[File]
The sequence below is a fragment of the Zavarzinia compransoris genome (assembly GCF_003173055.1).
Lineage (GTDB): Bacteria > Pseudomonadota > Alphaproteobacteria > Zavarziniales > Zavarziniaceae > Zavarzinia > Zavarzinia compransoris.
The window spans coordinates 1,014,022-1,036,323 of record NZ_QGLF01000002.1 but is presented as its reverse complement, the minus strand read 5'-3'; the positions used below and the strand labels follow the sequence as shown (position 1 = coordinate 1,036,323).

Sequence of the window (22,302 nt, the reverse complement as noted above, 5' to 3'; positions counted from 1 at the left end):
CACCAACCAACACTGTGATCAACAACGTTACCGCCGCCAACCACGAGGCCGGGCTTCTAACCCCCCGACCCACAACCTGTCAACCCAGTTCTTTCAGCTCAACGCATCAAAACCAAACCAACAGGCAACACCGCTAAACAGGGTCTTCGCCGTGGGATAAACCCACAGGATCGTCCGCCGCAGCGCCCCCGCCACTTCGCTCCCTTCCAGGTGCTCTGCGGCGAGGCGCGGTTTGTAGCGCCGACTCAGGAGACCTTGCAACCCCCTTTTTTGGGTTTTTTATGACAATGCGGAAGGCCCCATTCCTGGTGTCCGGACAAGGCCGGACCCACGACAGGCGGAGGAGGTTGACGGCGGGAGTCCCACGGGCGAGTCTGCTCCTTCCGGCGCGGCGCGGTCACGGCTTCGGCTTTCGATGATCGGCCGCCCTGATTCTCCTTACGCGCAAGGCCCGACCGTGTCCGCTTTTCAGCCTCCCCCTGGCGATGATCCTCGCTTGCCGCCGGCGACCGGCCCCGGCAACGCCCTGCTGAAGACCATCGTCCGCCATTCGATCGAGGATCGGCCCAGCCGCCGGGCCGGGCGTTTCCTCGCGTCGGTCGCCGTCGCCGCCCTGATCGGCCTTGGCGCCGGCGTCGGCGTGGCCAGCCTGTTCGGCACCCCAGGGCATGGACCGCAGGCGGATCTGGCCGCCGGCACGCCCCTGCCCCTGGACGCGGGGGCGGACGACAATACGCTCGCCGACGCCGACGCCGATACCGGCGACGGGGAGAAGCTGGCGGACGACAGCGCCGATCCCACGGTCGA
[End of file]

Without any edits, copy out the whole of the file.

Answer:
The sequence below is a fragment of the Zavarzinia compransoris genome (assembly GCF_003173055.1).
Lineage (GTDB): Bacteria > Pseudomonadota > Alphaproteobacteria > Zavarziniales > Zavarziniaceae > Zavarzinia > Zavarzinia compransoris.
The window spans coordinates 1,014,022-1,036,323 of record NZ_QGLF01000002.1 but is presented as its reverse complement, the minus strand read 5'-3'; the positions used below and the strand labels follow the sequence as shown (position 1 = coordinate 1,036,323).

Sequence of the window (22,302 nt, the reverse complement as noted above, 5' to 3'; positions counted from 1 at the left end):
CACCAACCAACACTGTGATCAACAACGTTACCGCCGCCAACCACGAGGCCGGGCTTCTAACCCCCCGACCCACAACCTGTCAACCCAGTTCTTTCAGCTCAACGCATCAAAACCAAACCAACAGGCAACACCGCTAAACAGGGTCTTCGCCGTGGGATAAACCCACAGGATCGTCCGCCGCAGCGCCCCCGCCACTTCGCTCCCTTCCAGGTGCTCTGCGGCGAGGCGCGGTTTGTAGCGCCGACTCAGGAGACCTTGCAACCCCCTTTTTTGGGTTTTTTATGACAATGCGGAAGGCCCCATTCCTGGTGTCCGGACAAGGCCGGACCCACGACAGGCGGAGGAGGTTGACGGCGGGAGTCCCACGGGCGAGTCTGCTCCTTCCGGCGCGGCGCGGTCACGGCTTCGGCTTTCGATGATCGGCCGCCCTGATTCTCCTTACGCGCAAGGCCCGACCGTGTCCGCTTTTCAGCCTCCCCCTGGCGATGATCCTCGCTTGCCGCCGGCGACCGGCCCCGGCAACGCCCTGCTGAAGACCATCGTCCGCCATTCGATCGAGGATCGGCCCAGCCGCCGGGCCGGGCGTTTCCTCGCGTCGGTCGCCGTCGCCGCCCTGATCGGCCTTGGCGCCGGCGTCGGCGTGGCCAGCCTGTTCGGCACCCCAGGGCATGGACCGCAGGCGGATCTGGCCGCCGGCACGCCCCTGCCCCTGGACGCGGGGGCGGACGACAATACGCTCGCCGACGCCGACGCCGATACCGGCGACGGGGAGAAGCTGGCGGACGACAGCGCCGATCCCACGGTCGA